Prerequisites: Satisfactory score on a music skills placement test and teacher permission
Required Tools: Instrumentalists must have their own instrument at home with the exception of percussionists, who should have the core instruments (snare and bells) at home but can use the school's percussion inventory to diversify their recital program.
Additional Fees: Though not a school fee, private music lessons on a student's primary instrument or voice are HIGHLY encouraged to be taken through the senior year PRESENTING recital. IB assessment fees will be incurred in the second year of the course.
This is the first year of a two-year course that examines music with regard to several distinct functions: music used for worship, sociocultural and/or national/political reasons; music used for dramatic impact to support movement/dance, theater, film, video games, and other media; music developed largely or completely through electronic/technological means; and music with a foremost purpose to be a listening experience.
The course helps students develop 3 roles required for comprehensive musicianship:
(1) RESEARCHER - Students conduct analyses yielding scholarly written observations about both musical (melody, rhythm, harmony, form...) and extra-musical (time period, societal context/function ...) aspects of works encompassing a wide variety of styles. (Popular, World, Art Music -"Classical", Hybrid works mixing these styles) Students will investigate music with which they are either somewhat or even completely unfamiliar as well as works they know well.
(2) CREATOR - Students compose, arrange and improvise music using style/genre guidelines.
(3) PERFORMER -Students through their voices, instruments, and/or technology bring musical works into sound realizations.
Students learn by frequent critical listening and analysis of musical works. The findings of their research inform the subsequent Creating and Performing activities.
This course is a year-long elective for juniors. Students who would like to develop their musical skills to a high level, especially those who are considering a career in any music-related field should take this course. Key skills are the ability to listen critically and express findings from analysis (both in class discussion and in writing) and to work both independently and in collaboration with peers. It is important that students approach all studied music with an open mind and seek to understand both the emotional and intellectual aspects that are present in all well-crafted musical works.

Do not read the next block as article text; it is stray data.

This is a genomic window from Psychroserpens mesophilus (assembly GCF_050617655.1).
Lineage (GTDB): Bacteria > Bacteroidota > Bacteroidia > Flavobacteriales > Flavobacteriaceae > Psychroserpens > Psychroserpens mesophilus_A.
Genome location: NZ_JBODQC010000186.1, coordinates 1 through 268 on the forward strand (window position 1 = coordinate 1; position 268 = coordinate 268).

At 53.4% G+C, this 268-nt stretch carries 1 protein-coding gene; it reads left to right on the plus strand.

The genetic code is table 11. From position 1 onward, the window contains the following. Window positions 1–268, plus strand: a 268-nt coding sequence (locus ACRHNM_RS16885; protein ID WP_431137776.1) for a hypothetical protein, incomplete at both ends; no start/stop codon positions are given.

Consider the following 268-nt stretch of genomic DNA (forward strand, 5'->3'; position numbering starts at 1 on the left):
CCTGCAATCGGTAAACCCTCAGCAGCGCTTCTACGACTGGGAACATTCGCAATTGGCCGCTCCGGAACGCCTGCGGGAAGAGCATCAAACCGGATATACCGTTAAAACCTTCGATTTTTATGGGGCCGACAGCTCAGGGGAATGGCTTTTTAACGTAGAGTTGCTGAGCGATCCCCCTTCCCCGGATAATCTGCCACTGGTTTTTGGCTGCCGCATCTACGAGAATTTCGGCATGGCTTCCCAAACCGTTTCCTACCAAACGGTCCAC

Students must take private instruction with a qualified instructor on her/his instrument or voice through the senior year PRESENTING recital. Interested students should contact the instructor to arrange for an inventory of musical concepts no later than the end of their freshman year.
Units of Study
Elements of Music 1: Melody, Rhythm & Harmony
Elements of Music 2: Texture, Dynamics, Articulations, Timbre
Structure: Musical Organization
Major, Minor & Blues Scales and Derived Chords
Music for Social Discourse: Reggae, Rock, Hip Hop, West African Jeli Music, Blues
Electronic Dance Music around the World: American/European & World Hybrids
Synthetic Sound-source Film & Video Game Scoring
Key changing Theory: Dominant & Diminished Triads/7th Chords
Multi-section Writing: Vocal or Instrumental Solo w/Piano Accompaniment
Music for Dance: Zydeco, Waltz, African Benga, Cuban Son, Ballet
Music for Worship: Chorales, Mass, Spirituals, Indigenous Ceremonial Music
Soundscape Creation: Experimental Music Using 'Found' and/or Electronic Sounds
Far Eastern Theater: Japanese Kabuki, Cantonese Opera, Indonesian Wayang Kulit
Modern Era Writing: 12-Tone, Extended Chords, Quartals/Quintals, Clusters